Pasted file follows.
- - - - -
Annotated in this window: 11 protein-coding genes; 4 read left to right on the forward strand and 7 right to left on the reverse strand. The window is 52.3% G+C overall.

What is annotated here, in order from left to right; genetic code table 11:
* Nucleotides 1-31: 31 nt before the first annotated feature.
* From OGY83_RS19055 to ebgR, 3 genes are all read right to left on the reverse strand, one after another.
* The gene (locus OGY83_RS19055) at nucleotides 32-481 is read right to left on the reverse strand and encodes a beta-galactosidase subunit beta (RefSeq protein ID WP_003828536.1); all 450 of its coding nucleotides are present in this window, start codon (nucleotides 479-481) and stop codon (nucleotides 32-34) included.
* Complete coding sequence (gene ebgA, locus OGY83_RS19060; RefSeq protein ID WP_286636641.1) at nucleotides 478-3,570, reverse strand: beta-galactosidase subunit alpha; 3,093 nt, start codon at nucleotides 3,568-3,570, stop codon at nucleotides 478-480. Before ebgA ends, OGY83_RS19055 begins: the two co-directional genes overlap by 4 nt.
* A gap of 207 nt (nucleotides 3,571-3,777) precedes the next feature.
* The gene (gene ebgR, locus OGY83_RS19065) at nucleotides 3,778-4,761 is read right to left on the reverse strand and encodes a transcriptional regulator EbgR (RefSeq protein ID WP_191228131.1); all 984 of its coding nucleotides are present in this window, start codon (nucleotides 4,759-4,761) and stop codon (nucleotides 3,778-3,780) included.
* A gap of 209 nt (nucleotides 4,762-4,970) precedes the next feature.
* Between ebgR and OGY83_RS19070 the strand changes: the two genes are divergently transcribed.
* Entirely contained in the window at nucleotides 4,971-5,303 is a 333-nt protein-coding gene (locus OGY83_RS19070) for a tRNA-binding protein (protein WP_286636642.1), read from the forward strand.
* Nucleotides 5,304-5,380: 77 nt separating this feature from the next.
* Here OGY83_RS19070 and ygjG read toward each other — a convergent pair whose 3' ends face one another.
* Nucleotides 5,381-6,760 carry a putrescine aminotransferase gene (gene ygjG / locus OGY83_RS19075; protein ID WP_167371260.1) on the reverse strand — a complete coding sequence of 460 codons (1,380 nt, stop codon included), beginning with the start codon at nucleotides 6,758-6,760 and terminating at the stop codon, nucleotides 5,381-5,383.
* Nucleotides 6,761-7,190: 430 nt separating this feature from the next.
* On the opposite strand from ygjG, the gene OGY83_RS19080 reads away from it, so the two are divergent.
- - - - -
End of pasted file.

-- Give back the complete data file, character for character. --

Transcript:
Annotated in this window: 11 protein-coding genes; 4 read left to right on the forward strand and 7 right to left on the reverse strand. The window is 52.3% G+C overall.

What is annotated here, in order from left to right; genetic code table 11:
* Nucleotides 1-31: 31 nt before the first annotated feature.
* From OGY83_RS19055 to ebgR, 3 genes are all read right to left on the reverse strand, one after another.
* The gene (locus OGY83_RS19055) at nucleotides 32-481 is read right to left on the reverse strand and encodes a beta-galactosidase subunit beta (RefSeq protein ID WP_003828536.1); all 450 of its coding nucleotides are present in this window, start codon (nucleotides 479-481) and stop codon (nucleotides 32-34) included.
* Complete coding sequence (gene ebgA, locus OGY83_RS19060; RefSeq protein ID WP_286636641.1) at nucleotides 478-3,570, reverse strand: beta-galactosidase subunit alpha; 3,093 nt, start codon at nucleotides 3,568-3,570, stop codon at nucleotides 478-480. Before ebgA ends, OGY83_RS19055 begins: the two co-directional genes overlap by 4 nt.
* A gap of 207 nt (nucleotides 3,571-3,777) precedes the next feature.
* The gene (gene ebgR, locus OGY83_RS19065) at nucleotides 3,778-4,761 is read right to left on the reverse strand and encodes a transcriptional regulator EbgR (RefSeq protein ID WP_191228131.1); all 984 of its coding nucleotides are present in this window, start codon (nucleotides 4,759-4,761) and stop codon (nucleotides 3,778-3,780) included.
* A gap of 209 nt (nucleotides 4,762-4,970) precedes the next feature.
* Between ebgR and OGY83_RS19070 the strand changes: the two genes are divergently transcribed.
* Entirely contained in the window at nucleotides 4,971-5,303 is a 333-nt protein-coding gene (locus OGY83_RS19070) for a tRNA-binding protein (protein WP_286636642.1), read from the forward strand.
* Nucleotides 5,304-5,380: 77 nt separating this feature from the next.
* Here OGY83_RS19070 and ygjG read toward each other — a convergent pair whose 3' ends face one another.
* Nucleotides 5,381-6,760 carry a putrescine aminotransferase gene (gene ygjG / locus OGY83_RS19075; protein ID WP_167371260.1) on the reverse strand — a complete coding sequence of 460 codons (1,380 nt, stop codon included), beginning with the start codon at nucleotides 6,758-6,760 and terminating at the stop codon, nucleotides 5,381-5,383.
* Nucleotides 6,761-7,190: 430 nt separating this feature from the next.
* On the opposite strand from ygjG, the gene OGY83_RS19080 reads away from it, so the two are divergent.